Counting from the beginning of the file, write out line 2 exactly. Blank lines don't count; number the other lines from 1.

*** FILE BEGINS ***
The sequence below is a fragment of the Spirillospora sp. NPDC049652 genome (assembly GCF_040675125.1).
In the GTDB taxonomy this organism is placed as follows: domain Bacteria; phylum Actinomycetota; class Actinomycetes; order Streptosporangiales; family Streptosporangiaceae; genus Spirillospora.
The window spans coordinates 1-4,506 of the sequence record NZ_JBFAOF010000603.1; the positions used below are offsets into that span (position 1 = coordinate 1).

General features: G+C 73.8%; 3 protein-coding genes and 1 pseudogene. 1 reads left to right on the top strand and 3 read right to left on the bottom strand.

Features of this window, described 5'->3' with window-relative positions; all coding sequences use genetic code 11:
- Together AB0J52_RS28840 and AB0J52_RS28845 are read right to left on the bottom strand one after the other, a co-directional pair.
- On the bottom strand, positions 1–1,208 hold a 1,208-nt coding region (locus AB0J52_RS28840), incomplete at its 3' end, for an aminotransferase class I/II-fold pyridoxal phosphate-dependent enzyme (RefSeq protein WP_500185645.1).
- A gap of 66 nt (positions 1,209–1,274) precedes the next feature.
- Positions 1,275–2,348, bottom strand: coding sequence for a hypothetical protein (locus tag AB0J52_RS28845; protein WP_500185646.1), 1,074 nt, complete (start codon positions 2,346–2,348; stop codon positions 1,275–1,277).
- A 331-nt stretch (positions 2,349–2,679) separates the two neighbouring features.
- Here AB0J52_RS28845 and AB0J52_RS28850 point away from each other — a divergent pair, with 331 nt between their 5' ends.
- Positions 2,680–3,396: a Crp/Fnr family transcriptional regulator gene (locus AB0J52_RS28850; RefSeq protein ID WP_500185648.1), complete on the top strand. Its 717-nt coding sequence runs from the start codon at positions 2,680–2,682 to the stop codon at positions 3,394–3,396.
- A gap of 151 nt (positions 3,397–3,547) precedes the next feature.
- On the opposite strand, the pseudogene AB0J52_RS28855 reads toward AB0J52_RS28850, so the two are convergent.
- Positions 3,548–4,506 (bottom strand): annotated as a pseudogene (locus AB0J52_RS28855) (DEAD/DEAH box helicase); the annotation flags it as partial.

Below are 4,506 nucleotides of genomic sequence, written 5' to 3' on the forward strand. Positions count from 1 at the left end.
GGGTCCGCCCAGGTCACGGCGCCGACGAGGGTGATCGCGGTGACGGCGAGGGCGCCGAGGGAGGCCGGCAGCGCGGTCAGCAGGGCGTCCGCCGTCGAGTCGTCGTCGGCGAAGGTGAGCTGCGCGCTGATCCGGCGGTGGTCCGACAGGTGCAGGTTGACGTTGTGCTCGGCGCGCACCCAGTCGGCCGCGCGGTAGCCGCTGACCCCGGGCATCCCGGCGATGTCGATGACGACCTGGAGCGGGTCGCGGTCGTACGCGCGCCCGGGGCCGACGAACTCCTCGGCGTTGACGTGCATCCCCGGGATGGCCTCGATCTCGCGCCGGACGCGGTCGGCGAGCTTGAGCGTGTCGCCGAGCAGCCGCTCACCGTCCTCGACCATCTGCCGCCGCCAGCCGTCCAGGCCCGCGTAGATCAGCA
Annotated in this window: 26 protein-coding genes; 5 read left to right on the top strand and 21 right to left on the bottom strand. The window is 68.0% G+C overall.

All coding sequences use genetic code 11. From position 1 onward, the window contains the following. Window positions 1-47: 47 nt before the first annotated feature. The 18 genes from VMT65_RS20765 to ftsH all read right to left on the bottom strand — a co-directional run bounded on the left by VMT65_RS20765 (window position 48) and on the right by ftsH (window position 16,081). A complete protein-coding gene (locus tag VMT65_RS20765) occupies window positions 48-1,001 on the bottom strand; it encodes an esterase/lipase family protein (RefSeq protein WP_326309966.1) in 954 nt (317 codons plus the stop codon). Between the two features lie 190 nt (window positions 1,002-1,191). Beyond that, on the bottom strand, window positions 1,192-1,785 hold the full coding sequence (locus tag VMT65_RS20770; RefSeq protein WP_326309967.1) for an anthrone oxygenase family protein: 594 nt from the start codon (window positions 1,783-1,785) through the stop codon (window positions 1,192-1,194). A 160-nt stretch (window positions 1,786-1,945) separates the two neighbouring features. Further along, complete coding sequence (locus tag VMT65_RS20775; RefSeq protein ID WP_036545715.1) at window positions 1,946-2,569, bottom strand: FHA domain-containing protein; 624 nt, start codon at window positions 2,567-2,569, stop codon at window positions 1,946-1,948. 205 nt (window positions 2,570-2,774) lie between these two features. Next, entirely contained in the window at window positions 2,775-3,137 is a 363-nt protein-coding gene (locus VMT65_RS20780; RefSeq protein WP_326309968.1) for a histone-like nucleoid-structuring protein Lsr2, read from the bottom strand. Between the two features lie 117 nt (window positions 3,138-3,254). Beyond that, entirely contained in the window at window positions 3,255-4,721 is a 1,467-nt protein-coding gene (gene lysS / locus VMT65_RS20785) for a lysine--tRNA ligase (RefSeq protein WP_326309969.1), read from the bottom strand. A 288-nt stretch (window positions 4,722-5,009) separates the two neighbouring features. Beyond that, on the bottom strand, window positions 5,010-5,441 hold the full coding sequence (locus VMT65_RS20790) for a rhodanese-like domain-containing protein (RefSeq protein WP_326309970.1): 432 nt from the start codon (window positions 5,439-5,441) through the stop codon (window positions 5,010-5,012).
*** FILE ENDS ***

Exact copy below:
In the GTDB taxonomy this organism is placed as follows: domain Bacteria; phylum Actinomycetota; class Actinomycetes; order Streptosporangiales; family Streptosporangiaceae; genus Spirillospora.